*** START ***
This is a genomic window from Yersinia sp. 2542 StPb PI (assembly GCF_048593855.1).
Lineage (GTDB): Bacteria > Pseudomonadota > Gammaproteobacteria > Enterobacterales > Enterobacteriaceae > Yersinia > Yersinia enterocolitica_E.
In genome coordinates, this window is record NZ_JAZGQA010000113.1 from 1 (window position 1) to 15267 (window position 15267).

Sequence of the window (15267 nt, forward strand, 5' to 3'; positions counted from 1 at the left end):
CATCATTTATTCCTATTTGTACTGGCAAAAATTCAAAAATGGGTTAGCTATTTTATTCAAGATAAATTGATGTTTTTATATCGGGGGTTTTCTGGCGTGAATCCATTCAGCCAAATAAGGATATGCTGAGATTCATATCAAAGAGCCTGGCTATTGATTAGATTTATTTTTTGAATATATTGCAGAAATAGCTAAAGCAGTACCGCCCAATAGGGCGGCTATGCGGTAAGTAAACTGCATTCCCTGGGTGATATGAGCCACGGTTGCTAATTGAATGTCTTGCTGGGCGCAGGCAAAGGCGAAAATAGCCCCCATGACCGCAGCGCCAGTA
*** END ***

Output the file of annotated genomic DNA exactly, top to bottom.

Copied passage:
This is a genomic window from Yersinia sp. 2542 StPb PI (assembly GCF_048593855.1).
Lineage (GTDB): Bacteria > Pseudomonadota > Gammaproteobacteria > Enterobacterales > Enterobacteriaceae > Yersinia > Yersinia enterocolitica_E.
In genome coordinates, this window is record NZ_JAZGQA010000113.1 from 1 (window position 1) to 15267 (window position 15267).

Sequence of the window (15267 nt, forward strand, 5' to 3'; positions counted from 1 at the left end):
CATCATTTATTCCTATTTGTACTGGCAAAAATTCAAAAATGGGTTAGCTATTTTATTCAAGATAAATTGATGTTTTTATATCGGGGGTTTTCTGGCGTGAATCCATTCAGCCAAATAAGGATATGCTGAGATTCATATCAAAGAGCCTGGCTATTGATTAGATTTATTTTTTGAATATATTGCAGAAATAGCTAAAGCAGTACCGCCCAATAGGGCGGCTATGCGGTAAGTAAACTGCATTCCCTGGGTGATATGAGCCACGGTTGCTAATTGAATGTCTTGCTGGGCGCAGGCAAAGGCGAAAATAGCCCCCATGACCGCAGCGCCAGTA